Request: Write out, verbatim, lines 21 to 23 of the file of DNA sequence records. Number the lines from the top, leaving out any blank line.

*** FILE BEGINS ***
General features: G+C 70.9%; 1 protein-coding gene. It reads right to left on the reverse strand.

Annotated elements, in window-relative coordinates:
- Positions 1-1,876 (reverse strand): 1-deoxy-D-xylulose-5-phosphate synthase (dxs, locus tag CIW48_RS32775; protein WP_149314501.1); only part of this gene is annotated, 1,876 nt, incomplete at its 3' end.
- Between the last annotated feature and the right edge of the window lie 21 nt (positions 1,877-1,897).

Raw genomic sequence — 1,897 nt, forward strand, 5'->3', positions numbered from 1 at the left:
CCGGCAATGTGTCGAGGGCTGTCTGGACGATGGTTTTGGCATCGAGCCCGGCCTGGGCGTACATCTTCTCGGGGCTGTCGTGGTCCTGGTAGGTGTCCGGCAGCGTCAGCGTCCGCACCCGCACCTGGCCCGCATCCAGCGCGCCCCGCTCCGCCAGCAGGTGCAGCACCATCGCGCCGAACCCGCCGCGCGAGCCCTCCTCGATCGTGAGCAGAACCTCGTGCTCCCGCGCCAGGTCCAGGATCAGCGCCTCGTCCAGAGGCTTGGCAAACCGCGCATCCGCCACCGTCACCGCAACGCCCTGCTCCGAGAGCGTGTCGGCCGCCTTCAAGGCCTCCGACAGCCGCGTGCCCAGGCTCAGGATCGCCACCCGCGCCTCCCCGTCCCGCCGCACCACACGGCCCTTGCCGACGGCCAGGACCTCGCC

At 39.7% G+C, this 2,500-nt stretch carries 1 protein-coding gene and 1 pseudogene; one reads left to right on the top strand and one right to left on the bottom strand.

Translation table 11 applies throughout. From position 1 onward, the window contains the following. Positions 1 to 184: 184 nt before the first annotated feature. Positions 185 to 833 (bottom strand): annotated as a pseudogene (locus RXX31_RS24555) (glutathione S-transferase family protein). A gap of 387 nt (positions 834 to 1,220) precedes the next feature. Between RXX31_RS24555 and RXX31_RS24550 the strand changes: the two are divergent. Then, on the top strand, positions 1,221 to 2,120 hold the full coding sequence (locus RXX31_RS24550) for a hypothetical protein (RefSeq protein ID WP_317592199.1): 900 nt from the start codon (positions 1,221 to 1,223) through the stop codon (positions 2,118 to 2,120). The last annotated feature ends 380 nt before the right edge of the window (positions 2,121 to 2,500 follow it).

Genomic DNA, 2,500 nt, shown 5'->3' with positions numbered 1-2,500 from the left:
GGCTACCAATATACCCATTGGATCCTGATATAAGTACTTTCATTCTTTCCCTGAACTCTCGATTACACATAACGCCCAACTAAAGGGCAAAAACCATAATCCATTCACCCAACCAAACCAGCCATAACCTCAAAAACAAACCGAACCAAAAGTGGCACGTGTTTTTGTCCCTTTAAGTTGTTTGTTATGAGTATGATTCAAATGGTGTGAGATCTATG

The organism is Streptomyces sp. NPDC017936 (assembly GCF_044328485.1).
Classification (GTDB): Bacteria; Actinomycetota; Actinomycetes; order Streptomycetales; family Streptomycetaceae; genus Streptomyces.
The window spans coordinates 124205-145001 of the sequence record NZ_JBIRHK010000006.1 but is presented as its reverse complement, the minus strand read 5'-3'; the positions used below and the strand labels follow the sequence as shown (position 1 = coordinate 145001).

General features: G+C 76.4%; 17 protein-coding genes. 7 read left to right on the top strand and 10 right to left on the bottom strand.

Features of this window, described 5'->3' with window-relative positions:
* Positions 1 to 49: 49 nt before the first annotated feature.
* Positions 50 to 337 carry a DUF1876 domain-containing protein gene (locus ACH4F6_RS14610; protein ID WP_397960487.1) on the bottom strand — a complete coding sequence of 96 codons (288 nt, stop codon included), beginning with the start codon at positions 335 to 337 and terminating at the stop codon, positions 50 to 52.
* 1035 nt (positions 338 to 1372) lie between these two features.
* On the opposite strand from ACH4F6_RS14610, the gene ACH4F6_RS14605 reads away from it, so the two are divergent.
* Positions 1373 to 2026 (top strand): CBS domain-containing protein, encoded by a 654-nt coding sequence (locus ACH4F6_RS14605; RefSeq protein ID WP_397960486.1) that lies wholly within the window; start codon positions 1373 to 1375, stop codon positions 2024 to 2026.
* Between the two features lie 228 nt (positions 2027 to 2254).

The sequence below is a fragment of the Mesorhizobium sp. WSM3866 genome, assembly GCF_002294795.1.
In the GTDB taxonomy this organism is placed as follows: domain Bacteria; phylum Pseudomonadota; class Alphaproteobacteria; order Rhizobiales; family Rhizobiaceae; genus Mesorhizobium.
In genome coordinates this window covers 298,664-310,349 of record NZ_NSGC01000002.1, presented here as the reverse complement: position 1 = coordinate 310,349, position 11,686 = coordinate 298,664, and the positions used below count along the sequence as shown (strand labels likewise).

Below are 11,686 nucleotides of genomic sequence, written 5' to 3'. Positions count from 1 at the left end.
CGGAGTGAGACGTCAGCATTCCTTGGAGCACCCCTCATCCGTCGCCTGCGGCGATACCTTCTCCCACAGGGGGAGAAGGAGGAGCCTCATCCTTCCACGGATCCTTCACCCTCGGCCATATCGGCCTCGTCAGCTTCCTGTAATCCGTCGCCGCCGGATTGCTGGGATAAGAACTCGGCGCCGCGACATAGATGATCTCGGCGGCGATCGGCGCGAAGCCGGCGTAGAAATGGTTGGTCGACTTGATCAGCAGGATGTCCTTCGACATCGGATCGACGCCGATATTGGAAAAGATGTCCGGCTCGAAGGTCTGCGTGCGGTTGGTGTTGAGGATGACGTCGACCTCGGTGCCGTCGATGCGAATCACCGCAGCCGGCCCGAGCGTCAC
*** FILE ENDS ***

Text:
* Between the two features lie 228 nt (positions 2027 to 2254).

The sequence below is a fragment of the Mesorhizobium sp. WSM3866 genome, assembly GCF_002294795.1.
In the GTDB taxonomy this organism is placed as follows: domain Bacteria; phylum Pseudomonadota; class Alphaproteobacteria; order Rhizobiales; family Rhizobiaceae; genus Mesorhizobium.